SPOILER ALERT – Don’t read this if you don’t want to know any plot details of the film.
I’ve just been to see Les Miserables, and I don’t think I’ve ever been so moved by a film before in my life. I got home over an hour ago, it’s past midnight, I’ve got to get up early, and yet I’m sitting here writing this because I just can’t stop thinking about it. I think it resonated so much with me because of all of the Christian imagery and themes running through it, it is a rare thing to see a film that captures so many aspects of my faith.
Firstly, there is the transformation of Jean Valjean; he has stolen silver from a priest who had given him food and shelter, but instead of seeking to punish him, the priest shows Valjean mercy by denying the charges against him, telling the police that the silver was a gift. Not only does he forgive him, he also insists that Jean Valjean takes more silver – two candlesticks that are worth far more. This over-the-top gift reminded me of my own salvation; not only did God forgive me when I didn’t deserve to be forgiven, but he has also given me the extravagant free gift of a life spent in relationship with him, learning more every day about the wonders of his love. It is the extravagant gift of the silver that inspires Jean Valjean to turn his life around and start afresh. In awe of the grace he receives, he makes it his mission to show that grace to others.
Then there is the contrast between Jean Valjean and Javert, which so obviously echoes the issue of grace vs legalism – a continual theme in the New Testament of the Bible. Javert cannot see that Valjean is a changed man, nor does he believe that people can ever change, he is unsympathetic to the plight of other characters in the film, and relentlessly pursues Jean Valjean in the belief that he deserves to be punished. On the other hand Jean Valjean knows that he is a new man, and that people are more than the situation that they find themselves in. He shows compassion to everyone that he comes across, even Javert, who would never consider showing him any such mercy. Legalism is trying to please God, or reach his standard, by following the law or by your own good deeds. Like Javert, it has no grace for anyone who falls short of this. But the bible says that “by works of the law no human being will be justified in his sight”, but “all who believe (will receive) the righteousness of God through faith in Jesus Christ… For there is no distinction: for all have sinned and fall short of the glory of God, and are justified by his grace as a gift, through the redemption that is in Christ Jesus.” (Romans 3:20-24) The bible makes it very clear that in Jesus everyone’s slates are wiped completely clean, and that nothing “in all creation will be able to separate us from the love of God.”(Romans 8:39)
Another scene that really struck a chord with me was little Cosette, wandering in the woods at night time, alone and frightened, until she is rescued by Jean Valjean. He adopts her and becomes the loving “Papa” she’s always dreamed of. Cosette in the woods reminds me so much of myself before I came to know God; lost and lonely, uncertain about the future, and wondering if there really was any point to my life, wishing for something more. But now I have been adopted as God’s child, I know him as my Father. He is my protector when I am afraid, my comforter when I am sad, and my reassurance for the future. He has made my life meaningful. It is a wonderful feeling to be able to rest in the love of my heavenly father.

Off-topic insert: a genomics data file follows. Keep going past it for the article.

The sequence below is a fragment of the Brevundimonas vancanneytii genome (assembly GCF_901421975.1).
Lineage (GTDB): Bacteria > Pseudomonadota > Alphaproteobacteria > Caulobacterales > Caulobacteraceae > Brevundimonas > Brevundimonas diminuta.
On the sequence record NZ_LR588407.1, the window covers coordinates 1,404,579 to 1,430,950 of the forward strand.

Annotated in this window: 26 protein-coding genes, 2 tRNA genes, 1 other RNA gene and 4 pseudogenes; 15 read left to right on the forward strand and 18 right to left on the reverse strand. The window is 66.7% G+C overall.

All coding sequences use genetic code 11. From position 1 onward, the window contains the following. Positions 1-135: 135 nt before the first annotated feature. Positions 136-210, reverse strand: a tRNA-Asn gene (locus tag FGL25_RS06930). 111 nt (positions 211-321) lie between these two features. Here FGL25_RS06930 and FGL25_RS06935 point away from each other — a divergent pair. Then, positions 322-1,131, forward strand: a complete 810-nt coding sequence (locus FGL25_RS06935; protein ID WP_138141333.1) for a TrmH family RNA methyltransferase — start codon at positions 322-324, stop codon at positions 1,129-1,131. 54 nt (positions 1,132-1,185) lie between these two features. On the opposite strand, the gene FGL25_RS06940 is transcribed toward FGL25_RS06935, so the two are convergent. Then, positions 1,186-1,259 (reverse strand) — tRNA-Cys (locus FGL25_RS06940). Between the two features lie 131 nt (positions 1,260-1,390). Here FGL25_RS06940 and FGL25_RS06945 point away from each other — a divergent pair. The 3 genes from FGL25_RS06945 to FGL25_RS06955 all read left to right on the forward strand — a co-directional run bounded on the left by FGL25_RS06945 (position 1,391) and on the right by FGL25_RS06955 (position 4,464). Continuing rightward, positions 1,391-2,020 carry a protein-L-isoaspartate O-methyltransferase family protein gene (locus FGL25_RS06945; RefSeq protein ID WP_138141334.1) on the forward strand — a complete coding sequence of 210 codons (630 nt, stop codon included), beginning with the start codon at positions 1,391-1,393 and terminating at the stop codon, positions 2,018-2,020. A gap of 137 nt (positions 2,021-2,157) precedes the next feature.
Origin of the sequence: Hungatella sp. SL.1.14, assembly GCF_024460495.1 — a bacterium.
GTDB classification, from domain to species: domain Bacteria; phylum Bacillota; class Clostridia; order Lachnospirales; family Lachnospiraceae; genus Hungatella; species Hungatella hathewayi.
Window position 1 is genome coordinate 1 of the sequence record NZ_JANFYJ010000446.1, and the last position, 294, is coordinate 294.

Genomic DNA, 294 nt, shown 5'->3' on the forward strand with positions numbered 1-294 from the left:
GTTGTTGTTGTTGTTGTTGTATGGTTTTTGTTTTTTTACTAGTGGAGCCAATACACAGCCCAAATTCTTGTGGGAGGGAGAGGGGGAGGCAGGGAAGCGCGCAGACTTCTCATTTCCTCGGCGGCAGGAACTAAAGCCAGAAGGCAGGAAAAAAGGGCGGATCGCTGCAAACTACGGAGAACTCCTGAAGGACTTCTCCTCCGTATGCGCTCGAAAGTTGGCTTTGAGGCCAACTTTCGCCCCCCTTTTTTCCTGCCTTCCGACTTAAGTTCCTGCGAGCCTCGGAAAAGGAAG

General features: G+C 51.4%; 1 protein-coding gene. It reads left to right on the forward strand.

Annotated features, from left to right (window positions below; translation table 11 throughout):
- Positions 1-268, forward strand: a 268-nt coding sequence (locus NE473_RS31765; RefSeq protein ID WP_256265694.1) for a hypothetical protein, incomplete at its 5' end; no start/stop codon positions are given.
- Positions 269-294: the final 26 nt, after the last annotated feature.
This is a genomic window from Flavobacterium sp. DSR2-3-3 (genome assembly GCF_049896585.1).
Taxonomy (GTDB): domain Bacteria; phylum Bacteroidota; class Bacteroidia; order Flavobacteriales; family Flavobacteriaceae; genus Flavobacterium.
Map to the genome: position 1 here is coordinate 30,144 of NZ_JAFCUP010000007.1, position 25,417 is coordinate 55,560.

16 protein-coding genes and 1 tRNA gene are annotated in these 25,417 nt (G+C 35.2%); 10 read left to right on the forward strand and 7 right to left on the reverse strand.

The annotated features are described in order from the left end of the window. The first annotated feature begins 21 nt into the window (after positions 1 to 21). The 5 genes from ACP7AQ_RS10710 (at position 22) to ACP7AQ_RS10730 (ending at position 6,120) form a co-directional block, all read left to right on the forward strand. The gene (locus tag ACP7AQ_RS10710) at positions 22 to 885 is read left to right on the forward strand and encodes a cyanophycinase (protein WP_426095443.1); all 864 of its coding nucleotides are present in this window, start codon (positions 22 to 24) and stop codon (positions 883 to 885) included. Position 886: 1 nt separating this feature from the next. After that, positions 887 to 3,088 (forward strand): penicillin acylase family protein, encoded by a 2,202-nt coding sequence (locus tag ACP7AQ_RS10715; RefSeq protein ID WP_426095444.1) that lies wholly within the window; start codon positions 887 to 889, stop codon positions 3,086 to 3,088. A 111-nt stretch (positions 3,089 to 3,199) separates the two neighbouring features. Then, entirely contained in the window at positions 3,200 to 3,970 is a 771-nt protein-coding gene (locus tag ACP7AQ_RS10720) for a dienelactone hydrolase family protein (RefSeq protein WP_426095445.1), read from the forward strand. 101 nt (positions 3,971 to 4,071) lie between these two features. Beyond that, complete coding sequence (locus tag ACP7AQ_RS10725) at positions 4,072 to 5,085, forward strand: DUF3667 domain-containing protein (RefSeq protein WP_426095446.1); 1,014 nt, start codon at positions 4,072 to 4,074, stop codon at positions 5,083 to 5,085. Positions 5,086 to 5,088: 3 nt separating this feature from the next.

Finally I would like to share this quote from Mike Cosner, of the Gospel Coalition:
“This story resonates for two reasons. First, the audience can identify with a world of tragedy and disappointment. We all feel that sense of grinding sorrow, and wonder if there’s any hope for those who are sick, who suffer injustice, and who long to start anew. We’re all discouraged by the constant onslaught of bad news, and we dream dreams of places where hope is high, life is worth living, and God is merciful.
Second, Les Miserable answers those doubts with hope for redemption. There is a way to start afresh. There is a grace that surpasses, that sets us free from the burdens of our past, and that leads us home to God.”
The most emotional part of the film for me (although I wept throughout) is Fantine appearing to Jean Valjean at the end of his life, to reassure him that he is going to be with God. To know that she is coming from a place where she can offer those reassurances, that she has finally found peace with God, was a picture to me of the hope on which I live my life. The final song, sung by all those who have died, sums it up for me really:
Do you hear the people sing?
Lost in the valley of the night
It is the music of a people who are climbing to the light
For the wretched of the earth
There is a flame that never dies
Even the darkest nights will end and the sun will rise
They will live again in freedom in the garden of the lord
They will walk behind the ploughshare
They will put away the sword
The chain will be broken and all men will have their reward!
Will you join in our crusade?
Who will be strong and stand with me?
Somewhere beyond the barricade is there a world you long to see?
Do you hear the people sing?
Say, do you hear the distant drums?
It is the future that they bring when tomorrow comes!